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A Class Action Lawsuit Has Been Filed After The Rogers Outage & It Says Customers Should Get $400

It wants some non-Rogers customers to be compensated, too.👇

Trending Editor
Rogers HQ in Toronto.

Rogers HQ in Toronto.

A class-action lawsuit has been filed against Rogers after a recent outage left "millions" of customers without mobile and internet services for a full day or longer.

The class-action suit — which is yet to be authorized by a judge — was filed on Monday, July 11, by the law firm LPC Avocat Inc., to the Quebec Superior Court in Montreal.

It's seeking $400 for Rogers customers who were impacted by the network failure on Friday, July 8 and Saturday, July 9, 2022.

It also wants Rogers sub-brand customers to be compensated, including those that have services with Fido Mobile and Chatr Mobile.

The outage caused major disruptions across the country, with Canadians reporting problems related to their Rogers internet, phone and TV services.

Passport services were impacted, concertgoers were urged to print their tickets out physically before events, and police even warned that some people may have issues contacting emergency services. Some customers were also unable to make purchases via debit payment systems.

Quebecer Arnaud Verdier, who is named as the applicant in the legal filing, says their wireless phone "did not function all day due to what Rogers claims to have been a network outage."

While Rogers has already promised a credit to customers who were impacted, the class action suit says the offering is "wholly inadequate and does not account for the other damages [...] Class members suffered."

Instead, the class action says the compensatory and punitive damages from Rogers should be $200 per person, as the telecommunications company "did not perform the service stipulated in the contract on July 8-9, 2022."

Furthermore, it says customers should be entitled to an additional $200 per person as Rogers "made false representations with respect to having the most 'reliable' network."

According to the exhibits filed with the suit, Rogers' management instructed stores to remove all advertisements containing the reference "Get on Canada’s Most Reliable 5G Network" on Friday.

The suit says it wants to hold the company accountable for its "negligence and insouciance," as 911 calls were unavailable to class members for "close to 24 hours" during the outage.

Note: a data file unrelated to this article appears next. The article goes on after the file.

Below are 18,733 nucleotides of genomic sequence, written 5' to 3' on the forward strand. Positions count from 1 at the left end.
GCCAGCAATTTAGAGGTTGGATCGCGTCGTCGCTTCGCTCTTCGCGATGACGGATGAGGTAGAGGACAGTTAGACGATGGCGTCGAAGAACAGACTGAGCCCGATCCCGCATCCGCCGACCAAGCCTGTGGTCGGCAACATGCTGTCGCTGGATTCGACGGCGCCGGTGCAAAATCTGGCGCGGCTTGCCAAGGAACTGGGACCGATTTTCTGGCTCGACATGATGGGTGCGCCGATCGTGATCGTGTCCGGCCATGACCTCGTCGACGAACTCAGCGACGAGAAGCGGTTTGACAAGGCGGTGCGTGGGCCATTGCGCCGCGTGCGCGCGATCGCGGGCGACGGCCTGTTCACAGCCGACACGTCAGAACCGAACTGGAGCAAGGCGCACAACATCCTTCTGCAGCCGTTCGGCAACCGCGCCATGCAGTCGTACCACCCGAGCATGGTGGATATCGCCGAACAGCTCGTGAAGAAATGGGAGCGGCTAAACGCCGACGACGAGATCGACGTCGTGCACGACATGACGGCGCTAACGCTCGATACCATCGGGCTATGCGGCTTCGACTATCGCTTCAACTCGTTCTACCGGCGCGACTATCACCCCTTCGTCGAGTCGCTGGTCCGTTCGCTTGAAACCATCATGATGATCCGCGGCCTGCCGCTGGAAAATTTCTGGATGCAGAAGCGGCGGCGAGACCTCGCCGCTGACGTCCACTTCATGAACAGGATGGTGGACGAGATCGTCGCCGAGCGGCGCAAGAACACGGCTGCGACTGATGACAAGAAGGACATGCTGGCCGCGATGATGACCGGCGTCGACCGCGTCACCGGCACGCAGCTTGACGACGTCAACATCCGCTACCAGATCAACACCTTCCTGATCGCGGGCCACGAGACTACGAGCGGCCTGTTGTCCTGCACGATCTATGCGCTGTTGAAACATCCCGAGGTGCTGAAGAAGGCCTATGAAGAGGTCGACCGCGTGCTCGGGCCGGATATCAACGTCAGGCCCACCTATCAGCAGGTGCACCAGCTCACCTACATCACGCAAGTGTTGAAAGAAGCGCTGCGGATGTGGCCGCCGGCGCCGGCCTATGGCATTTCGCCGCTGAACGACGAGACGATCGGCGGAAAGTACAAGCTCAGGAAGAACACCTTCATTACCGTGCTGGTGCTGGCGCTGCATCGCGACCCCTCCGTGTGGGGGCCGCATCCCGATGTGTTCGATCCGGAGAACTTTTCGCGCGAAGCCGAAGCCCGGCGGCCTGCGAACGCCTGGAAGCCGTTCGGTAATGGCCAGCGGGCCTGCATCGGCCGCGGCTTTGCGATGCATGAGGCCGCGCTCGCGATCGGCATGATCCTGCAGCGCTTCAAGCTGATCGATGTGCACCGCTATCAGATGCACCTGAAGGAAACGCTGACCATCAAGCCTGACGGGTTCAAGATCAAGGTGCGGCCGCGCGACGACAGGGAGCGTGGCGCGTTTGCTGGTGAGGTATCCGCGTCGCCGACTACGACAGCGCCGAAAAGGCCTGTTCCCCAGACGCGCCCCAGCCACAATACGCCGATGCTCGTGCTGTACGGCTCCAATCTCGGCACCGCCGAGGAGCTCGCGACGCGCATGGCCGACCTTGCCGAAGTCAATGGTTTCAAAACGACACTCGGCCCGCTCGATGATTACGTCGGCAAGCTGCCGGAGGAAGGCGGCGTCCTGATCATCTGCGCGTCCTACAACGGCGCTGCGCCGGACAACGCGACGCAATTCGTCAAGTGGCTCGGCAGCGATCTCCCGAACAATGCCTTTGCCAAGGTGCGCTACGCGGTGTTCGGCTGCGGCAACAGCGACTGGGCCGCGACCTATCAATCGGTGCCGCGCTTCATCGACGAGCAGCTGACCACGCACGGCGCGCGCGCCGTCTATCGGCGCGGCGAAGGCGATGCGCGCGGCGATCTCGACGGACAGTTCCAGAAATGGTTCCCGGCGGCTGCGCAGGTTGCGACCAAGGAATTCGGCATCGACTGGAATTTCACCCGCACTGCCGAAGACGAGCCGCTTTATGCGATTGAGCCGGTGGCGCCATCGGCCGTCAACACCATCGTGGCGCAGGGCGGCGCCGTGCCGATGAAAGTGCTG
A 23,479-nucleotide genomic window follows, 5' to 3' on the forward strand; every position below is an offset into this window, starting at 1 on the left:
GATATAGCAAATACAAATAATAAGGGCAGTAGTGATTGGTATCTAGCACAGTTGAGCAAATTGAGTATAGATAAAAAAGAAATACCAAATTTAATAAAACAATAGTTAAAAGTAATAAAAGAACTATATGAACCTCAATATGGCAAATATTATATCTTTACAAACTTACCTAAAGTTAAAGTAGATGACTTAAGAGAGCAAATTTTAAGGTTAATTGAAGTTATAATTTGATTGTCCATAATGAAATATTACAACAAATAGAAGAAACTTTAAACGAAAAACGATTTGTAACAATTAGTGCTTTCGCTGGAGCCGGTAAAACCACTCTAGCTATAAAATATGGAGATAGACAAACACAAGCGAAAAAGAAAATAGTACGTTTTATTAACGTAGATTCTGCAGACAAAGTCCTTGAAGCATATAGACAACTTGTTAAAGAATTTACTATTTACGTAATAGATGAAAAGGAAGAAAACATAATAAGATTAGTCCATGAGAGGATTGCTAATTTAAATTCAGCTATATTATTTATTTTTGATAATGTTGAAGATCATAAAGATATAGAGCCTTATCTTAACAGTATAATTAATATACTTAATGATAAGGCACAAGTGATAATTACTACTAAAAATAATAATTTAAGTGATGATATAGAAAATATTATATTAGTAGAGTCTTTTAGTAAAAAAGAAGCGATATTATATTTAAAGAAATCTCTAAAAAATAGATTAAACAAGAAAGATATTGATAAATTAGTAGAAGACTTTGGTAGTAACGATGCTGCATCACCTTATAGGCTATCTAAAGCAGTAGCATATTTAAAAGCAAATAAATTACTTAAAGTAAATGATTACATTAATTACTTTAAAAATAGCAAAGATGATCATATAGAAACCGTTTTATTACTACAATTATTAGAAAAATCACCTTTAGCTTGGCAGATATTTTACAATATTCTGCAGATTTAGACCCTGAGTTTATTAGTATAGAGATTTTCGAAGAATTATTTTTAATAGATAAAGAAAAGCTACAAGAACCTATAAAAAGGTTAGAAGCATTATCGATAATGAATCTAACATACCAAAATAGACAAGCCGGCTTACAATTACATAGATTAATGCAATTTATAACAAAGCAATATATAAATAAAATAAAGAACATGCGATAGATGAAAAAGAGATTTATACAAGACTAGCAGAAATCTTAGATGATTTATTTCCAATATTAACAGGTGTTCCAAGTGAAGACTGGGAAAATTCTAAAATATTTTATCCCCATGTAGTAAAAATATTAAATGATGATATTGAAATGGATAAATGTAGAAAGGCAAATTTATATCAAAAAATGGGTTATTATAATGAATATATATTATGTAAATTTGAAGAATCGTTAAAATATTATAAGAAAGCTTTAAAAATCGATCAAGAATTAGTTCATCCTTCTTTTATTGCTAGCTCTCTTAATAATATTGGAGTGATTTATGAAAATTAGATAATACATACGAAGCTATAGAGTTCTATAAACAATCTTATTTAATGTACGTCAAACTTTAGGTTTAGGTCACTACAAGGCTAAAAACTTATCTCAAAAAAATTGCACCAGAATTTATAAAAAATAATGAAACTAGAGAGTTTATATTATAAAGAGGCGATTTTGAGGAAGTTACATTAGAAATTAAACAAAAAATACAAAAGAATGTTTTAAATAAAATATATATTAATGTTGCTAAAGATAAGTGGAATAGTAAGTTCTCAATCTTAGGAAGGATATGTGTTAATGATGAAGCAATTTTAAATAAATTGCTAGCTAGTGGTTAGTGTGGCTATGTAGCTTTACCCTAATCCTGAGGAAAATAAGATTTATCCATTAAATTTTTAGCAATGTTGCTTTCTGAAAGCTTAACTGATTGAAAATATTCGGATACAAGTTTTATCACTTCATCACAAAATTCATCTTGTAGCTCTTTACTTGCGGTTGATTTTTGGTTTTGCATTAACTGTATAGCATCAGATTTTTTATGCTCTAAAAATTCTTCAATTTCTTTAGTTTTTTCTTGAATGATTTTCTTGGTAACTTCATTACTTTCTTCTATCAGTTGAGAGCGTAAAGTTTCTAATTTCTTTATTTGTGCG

This would mean eligible people could qualify for up to $400.

It's also seeking compensation for non-Rogers customers in Quebec who were unable to operate their devices or make debit and Interac e-transfers during the outage period.

Narcity has reached out to Rogers for comment on the lawsuit. This article will be updated if and when a response is received.


Rogers Communications has been hit with a class action lawsuit after a Canada-wide network outage on July 8 & July 9 left millions without mobile and internet services. The lawsuit is claiming $400 for each Rogers customer, plus reimbursement for sub-brand customers of Fido Mobile and Chatr Mobile, and compensation for those unable to operate their devices, complete e-transfers, or use their debit during the outage. #rogersoutage #narcitytoronto #toronto #fyp #torontotiktok #canadatok

In a statement on Saturday, Rogers' CEO Tony Staffieri said the reason for the disruption was "a system failure following a maintenance update in our core network, which caused some of [their] routers to malfunction."

Staffieri said customers will be given an automatic credit for the disruption and promised to earn back Canadians' trust.

"We let you down yesterday. You have my personal commitment that we can, and will, do better."

As of Monday, some customers were still reporting issues with their Rogers services, although the company says its networks and systems are "close to fully operational."

This article's cover image was used for illustrative purposes only.

    Helena Hanson
    Trending Editor
    Helena Hanson is a Senior Editor for Narcity Canada's Trending Desk focused on major news. She previously lived in Ottawa, but is now based in the U.K.
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